Kiryu takes a backseat for several hours in Yakuza 4, while we are introduced to three other protagonists Masayoshi Tanimura, Shun Akiyama, Taiga Saejima, each with their own stories that inluence their gameplay styles – Saejima is a cage fighter, for example, and Tanimura works undercover for the Kamurocho police. It’s otherwise a great place to re-join the series after playing 0 and Kiwami, since it brings to life Kamurocho – the fictitious district based on real-life Kabukichō, Tokyo – with such attention to detail, and does a great job of explaining much of the backstory. It’s many side-quests and mini-games, including baseball, bowling, karaoke and fishing, really deliver on the promise of feeling immersed in Japanese culture.

Yakuza 5 is more light-hearted and showbiz than the majority of the series, following the efforts of Haruka, now age 15, to become a famous idol. Kiryu sacrifices everything to make this happen for the girl that he has raised as a daughter, and we see a much brighter side to Tokyo with rhythm action mini-games among the distractions. Sony released Yakuza 5 as a PlayStation Store exclusive, so don’t expect to find a boxed copy for next to nothing. Both Yakuza 4 and 5 are currently available through PlayStation Now, if you no longer own PS3.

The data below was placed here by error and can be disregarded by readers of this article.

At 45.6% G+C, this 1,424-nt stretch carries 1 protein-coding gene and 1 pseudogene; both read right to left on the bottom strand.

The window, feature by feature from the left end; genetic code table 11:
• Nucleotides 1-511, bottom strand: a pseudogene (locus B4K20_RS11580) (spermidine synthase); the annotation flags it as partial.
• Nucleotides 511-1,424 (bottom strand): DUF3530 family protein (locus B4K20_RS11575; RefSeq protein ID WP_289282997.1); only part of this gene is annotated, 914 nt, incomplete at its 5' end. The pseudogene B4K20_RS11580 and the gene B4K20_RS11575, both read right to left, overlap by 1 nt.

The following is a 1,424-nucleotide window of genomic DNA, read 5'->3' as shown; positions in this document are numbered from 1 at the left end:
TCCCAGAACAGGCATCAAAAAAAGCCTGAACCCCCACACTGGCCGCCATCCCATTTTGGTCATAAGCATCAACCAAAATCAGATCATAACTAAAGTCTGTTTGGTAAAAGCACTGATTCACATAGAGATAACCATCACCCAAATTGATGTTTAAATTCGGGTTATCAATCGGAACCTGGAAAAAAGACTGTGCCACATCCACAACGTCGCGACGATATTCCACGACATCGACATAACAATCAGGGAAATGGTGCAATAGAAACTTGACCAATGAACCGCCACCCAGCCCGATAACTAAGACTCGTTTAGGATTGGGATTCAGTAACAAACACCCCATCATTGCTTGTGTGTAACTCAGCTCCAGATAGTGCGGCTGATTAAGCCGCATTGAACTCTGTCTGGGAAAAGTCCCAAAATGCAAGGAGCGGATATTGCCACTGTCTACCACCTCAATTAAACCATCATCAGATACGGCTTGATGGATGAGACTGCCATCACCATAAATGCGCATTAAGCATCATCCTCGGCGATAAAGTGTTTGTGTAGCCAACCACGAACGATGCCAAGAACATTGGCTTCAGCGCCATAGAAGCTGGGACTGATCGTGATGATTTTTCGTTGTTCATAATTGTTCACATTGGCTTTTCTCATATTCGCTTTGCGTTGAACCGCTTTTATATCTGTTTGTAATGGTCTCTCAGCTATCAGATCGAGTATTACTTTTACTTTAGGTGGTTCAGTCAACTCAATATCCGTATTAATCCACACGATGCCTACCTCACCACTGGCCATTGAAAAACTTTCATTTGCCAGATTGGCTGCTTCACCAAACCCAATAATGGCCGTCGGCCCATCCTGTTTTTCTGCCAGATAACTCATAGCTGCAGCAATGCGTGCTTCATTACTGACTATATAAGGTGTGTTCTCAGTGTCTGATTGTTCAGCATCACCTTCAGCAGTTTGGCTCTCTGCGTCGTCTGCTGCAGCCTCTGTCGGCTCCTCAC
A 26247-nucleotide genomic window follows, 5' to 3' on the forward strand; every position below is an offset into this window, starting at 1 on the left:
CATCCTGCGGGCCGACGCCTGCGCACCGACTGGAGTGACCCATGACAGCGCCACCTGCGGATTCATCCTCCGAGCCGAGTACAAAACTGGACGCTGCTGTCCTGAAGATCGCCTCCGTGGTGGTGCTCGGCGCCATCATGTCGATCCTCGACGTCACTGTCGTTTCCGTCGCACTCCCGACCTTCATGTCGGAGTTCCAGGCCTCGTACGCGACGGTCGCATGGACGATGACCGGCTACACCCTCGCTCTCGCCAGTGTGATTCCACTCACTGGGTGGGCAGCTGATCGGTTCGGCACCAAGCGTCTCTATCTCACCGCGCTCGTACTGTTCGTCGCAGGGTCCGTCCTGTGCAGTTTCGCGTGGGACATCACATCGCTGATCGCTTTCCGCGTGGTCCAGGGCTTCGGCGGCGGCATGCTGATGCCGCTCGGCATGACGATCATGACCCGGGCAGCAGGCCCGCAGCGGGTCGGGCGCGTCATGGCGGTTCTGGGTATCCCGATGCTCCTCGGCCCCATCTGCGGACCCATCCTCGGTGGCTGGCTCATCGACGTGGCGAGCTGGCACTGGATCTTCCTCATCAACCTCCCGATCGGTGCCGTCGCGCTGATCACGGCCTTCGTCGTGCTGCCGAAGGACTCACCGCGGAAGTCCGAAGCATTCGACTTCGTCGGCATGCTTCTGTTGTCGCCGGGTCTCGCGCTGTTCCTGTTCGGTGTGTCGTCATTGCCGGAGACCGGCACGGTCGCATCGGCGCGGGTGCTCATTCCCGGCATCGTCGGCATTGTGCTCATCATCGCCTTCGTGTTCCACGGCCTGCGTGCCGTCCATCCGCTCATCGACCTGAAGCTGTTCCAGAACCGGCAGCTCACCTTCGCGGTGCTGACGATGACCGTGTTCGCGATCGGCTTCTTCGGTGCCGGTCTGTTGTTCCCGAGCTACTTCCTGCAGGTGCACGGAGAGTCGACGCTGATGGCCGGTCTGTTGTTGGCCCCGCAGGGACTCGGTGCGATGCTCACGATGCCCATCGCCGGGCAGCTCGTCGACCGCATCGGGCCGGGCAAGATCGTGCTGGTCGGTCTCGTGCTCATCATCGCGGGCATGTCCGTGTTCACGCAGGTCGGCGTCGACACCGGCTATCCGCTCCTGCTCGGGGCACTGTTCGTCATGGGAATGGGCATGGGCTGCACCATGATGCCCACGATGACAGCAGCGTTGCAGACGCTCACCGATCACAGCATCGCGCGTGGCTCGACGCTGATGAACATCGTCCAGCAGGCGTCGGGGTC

Wasabi, and thinly sliced ginger

© SEGA
© SEGA

The Yakuza team’s side projects are plentiful and varied, growing more ambitious by the year. They’ve included two PSP titles, Kurohyō: Ryū ga Gotoku Shinshō (2010) and Kurohyō 2: Ryū ga Gotoku Ashura hen (2012), both combat heavy, featuring a Kamurocho street kid called Tatsuya. The fighting system was cleverly customisable, while mini games such as the batting centre, cocktail making and the sequel’s mah-jong added to the games’ credibility.

The PSP titles arrived sandwiched between the releases of Ryū ga Gotoku Kenzan (2008), and Ryū ga Gotoku Ishin (2014), both set in the ancient Japanese Edo era, with the latter focused on the climactic Bakumatsu period. As you might expect, these are tales of heroic samurai warriors, based on heroes of legend.